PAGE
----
We all know that breakfast is the most important meal of the day but it can be difficult to muster up enthusiasm to eat it when nothing takes your fancy. Shop-bought muesli can be high in sugar but, by making your own, you can have exactly what you want in it and, more often than not, it works out cheaper per portion.
Breakfast is also a good time to start getting your daily quota of whole grains, fibre, dairy and five-a-day. Having a decent breakfast will keep you going until lunchtime and help reduce the chances of raiding the biscuit tin at 11 a.m. Either make your muesli to your liking every morning or make a big batch and store it in a container like the Lock & Lock cereal dispenser (Lakeland, £9) to keep it fresh.
As a general rule I go for a ratio of two-thirds base to one-third toppings. Your base could simply be rolled oats or made from a mixture including wheatgerm, barley flakes, wheat flakes, oats, rye flakes and even puffed quinoa. Muesli bases can be easily found in wholefood stores and many larger supermarkets. If you are on a gluten-free diet a suitable muesli base that contains rice and millet flakes can be found in some shops.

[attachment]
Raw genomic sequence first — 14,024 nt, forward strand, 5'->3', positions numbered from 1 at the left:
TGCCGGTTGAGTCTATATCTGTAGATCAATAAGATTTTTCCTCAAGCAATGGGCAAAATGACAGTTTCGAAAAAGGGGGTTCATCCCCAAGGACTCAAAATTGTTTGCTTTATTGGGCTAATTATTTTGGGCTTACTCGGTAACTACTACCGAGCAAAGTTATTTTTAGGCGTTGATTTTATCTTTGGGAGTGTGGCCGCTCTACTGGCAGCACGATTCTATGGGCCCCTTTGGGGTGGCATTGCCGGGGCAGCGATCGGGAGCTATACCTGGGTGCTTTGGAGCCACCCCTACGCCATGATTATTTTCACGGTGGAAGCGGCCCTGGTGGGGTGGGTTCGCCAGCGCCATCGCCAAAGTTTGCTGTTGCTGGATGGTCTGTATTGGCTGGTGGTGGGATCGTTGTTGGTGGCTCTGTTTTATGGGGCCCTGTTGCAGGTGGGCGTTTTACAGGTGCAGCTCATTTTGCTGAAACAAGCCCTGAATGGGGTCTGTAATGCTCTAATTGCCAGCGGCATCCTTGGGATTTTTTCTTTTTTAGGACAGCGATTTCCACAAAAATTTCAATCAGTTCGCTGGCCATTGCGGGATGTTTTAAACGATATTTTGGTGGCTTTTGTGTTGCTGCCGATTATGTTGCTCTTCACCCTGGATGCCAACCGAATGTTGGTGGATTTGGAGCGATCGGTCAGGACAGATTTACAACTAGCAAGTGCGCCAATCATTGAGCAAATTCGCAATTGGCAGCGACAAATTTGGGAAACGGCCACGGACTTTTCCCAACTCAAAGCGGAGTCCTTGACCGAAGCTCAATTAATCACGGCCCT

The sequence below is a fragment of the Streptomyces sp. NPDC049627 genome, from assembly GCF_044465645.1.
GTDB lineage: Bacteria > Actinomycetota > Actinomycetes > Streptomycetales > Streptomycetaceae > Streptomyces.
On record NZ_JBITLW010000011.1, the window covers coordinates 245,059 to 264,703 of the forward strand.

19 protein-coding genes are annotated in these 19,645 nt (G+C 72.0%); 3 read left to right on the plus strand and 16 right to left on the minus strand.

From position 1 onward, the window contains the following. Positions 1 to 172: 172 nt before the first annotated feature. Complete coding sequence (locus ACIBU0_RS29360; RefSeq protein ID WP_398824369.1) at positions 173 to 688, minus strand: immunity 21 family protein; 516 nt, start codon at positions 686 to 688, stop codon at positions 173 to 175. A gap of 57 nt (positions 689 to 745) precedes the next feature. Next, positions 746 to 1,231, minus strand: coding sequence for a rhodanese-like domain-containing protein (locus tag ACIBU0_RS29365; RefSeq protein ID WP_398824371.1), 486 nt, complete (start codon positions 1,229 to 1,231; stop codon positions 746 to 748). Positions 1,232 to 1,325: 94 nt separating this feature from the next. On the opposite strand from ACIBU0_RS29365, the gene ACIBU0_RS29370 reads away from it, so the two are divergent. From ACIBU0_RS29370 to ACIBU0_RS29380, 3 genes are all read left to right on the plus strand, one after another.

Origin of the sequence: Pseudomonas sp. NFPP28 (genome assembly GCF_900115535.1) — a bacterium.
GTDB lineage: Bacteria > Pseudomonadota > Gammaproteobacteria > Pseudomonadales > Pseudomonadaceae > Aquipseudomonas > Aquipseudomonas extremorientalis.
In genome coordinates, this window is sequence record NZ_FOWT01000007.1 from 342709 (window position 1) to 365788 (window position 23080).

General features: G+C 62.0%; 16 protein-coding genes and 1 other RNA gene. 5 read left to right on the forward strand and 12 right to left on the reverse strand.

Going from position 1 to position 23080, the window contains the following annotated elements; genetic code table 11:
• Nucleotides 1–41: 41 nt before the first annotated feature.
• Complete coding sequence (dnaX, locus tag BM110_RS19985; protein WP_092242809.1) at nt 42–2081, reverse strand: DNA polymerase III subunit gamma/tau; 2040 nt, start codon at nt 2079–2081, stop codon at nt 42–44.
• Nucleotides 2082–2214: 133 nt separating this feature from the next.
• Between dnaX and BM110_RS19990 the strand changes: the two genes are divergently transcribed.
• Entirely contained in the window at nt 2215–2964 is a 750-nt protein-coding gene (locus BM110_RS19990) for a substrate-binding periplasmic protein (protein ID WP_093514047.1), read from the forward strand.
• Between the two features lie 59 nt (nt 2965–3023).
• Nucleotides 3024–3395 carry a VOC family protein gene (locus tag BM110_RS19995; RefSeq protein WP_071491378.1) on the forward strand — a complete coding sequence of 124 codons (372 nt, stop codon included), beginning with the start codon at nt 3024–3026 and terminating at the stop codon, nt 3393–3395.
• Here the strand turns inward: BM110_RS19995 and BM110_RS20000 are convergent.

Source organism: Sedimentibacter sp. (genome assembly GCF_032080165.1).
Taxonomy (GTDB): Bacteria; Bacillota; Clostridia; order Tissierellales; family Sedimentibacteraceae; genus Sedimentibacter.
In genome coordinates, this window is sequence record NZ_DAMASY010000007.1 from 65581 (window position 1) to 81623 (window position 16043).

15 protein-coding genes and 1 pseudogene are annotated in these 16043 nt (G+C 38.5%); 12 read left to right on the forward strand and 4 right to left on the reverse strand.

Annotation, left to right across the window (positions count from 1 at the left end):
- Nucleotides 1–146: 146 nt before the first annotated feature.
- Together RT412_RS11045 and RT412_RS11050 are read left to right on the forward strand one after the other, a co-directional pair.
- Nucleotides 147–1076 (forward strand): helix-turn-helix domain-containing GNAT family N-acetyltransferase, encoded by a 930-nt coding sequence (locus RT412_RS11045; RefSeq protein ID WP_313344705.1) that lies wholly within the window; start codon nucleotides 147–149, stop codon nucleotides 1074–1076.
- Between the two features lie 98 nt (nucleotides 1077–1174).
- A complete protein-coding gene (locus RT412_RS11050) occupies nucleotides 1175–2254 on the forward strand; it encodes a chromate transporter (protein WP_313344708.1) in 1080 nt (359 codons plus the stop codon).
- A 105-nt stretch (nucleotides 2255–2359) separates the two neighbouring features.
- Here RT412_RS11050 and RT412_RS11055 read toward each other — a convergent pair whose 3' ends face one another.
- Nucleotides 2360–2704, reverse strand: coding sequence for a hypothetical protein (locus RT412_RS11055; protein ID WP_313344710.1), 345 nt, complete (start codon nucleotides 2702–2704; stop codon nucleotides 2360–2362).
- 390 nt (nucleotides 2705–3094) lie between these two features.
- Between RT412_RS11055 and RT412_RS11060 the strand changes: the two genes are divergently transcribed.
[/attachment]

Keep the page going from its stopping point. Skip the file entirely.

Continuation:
The fruit in muesli is not only there to give you some of your five-a-day, but also to bring some natural sweetness. By making your own muesli you can use the fruits you like. No having to pick out the rock-hard banana chips and dried mango pieces (my personal dislikes) and replace them with blueberries, dates or whatever your heart desires. Do not let that bruised apple in the fruit bowl go to waste. Slice the bruised portion off and add the good part to your muesli. Remember tinned fruit (in its natural juice) still counts towards your five-a-day and dried fruit is a good source of fibre.
Nuts and seeds are a great way to get protein and essential oils into your diet. Add a sprinkle of them in your muesli to give texture and taste. Seeds like linseed and sesame are full of omega oils that are wonderful for the skin, hair and joints. If you wish you can toast the nuts before adding them to the mix.
Usually the addition of fruit is enough to sweeten the muesli but, if you do need a bit more sugar, add a drizzle of honey.
Muesli doesn't have to be served just with cold milk. Greek yoghurt is also delicious or muesli can be served with warmed milk for a perfect winter alternative to porridge. If almond and soya milk are more to your liking they also taste great with muesli.
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